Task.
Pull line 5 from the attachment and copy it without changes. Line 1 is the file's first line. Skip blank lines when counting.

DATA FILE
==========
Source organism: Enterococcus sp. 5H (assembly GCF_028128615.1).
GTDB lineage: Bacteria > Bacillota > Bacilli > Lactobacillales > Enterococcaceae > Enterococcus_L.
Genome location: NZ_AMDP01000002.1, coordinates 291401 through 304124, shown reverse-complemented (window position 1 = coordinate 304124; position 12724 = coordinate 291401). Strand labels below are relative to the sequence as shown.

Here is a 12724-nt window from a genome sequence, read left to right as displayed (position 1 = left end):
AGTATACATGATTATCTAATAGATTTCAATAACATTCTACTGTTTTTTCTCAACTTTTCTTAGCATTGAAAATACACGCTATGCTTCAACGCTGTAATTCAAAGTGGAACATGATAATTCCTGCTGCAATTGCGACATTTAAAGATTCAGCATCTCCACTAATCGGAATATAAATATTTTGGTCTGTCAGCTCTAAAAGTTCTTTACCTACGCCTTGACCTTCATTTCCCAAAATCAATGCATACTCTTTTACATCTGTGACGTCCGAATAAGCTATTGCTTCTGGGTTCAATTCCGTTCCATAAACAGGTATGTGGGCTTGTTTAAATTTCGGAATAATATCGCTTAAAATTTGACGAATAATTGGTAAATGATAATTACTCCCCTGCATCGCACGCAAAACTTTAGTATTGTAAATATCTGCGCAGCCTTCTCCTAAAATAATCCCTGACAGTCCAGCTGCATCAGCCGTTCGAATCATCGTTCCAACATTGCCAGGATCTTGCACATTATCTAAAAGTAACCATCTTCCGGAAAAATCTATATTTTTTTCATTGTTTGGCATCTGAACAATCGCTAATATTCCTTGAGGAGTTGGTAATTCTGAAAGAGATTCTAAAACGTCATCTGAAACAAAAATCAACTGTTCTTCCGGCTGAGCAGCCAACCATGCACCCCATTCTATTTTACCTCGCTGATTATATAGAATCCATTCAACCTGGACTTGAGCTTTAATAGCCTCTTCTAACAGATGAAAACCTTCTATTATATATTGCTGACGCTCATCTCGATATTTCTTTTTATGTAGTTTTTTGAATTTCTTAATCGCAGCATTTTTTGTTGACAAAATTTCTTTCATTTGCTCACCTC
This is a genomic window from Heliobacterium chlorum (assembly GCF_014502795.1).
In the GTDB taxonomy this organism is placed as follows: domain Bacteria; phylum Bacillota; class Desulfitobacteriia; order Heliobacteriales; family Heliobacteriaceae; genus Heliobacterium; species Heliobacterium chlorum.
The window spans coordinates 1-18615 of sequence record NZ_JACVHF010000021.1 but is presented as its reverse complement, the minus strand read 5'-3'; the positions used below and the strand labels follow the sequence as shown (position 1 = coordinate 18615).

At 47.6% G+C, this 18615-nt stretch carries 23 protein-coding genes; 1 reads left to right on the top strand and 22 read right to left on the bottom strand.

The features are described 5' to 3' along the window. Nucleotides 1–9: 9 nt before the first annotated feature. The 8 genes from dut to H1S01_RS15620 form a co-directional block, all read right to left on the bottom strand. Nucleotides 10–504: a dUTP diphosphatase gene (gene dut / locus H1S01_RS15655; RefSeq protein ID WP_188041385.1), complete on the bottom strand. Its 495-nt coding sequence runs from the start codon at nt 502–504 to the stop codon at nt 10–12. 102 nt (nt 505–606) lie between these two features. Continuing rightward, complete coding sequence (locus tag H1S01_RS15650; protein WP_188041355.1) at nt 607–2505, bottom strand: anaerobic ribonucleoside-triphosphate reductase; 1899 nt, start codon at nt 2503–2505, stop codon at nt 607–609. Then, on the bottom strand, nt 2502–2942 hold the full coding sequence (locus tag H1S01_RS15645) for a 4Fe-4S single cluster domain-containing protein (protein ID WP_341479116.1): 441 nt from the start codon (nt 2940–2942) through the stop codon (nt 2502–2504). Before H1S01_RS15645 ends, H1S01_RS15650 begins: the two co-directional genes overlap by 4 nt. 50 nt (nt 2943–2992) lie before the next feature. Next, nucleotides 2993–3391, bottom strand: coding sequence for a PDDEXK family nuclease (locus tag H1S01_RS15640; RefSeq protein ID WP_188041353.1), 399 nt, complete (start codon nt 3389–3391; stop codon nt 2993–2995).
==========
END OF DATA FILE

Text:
AGTATACATGATTATCTAATAGATTTCAATAACATTCTACTGTTTTTTCTCAACTTTTCTTAGCATTGAAAATACACGCTATGCTTCAACGCTGTAATTCAAAGTGGAACATGATAATTCCTGCTGCAATTGCGACATTTAAAGATTCAGCATCTCCACTAATCGGAATATAAATATTTTGGTCTGTCAGCTCTAAAAGTTCTTTACCTACGCCTTGACCTTCATTTCCCAAAATCAATGCATACTCTTTTACATCTGTGACGTCCGAATAAGCTATTGCTTCTGGGTTCAATTCCGTTCCATAAACAGGTATGTGGGCTTGTTTAAATTTCGGAATAATATCGCTTAAAATTTGACGAATAATTGGTAAATGATAATTACTCCCCTGCATCGCACGCAAAACTTTAGTATTGTAAATATCTGCGCAGCCTTCTCCTAAAATAATCCCTGACAGTCCAGCTGCATCAGCCGTTCGAATCATCGTTCCAACATTGCCAGGATCTTGCACATTATCTAAAAGTAACCATCTTCCGGAAAAATCTATATTTTTTTCATTGTTTGGCATCTGAACAATCGCTAATATTCCTTGAGGAGTTGGTAATTCTGAAAGAGATTCTAAAACGTCATCTGAAACAAAAATCAACTGTTCTTCCGGCTGAGCAGCCAACCATGCACCCCATTCTATTTTACCTCGCTGATTATATAGAATCCATTCAACCTGGACTTGAGCTTTAATAGCCTCTTCTAACAGATGAAAACCTTCTATTATATATTGCTGACGCTCATCTCGATATTTCTTTTTATGTAGTTTTTTGAATTTCTTAATCGCAGCATTTTTTGTTGACAAAATTTCTTTCATTTGCTCACCTC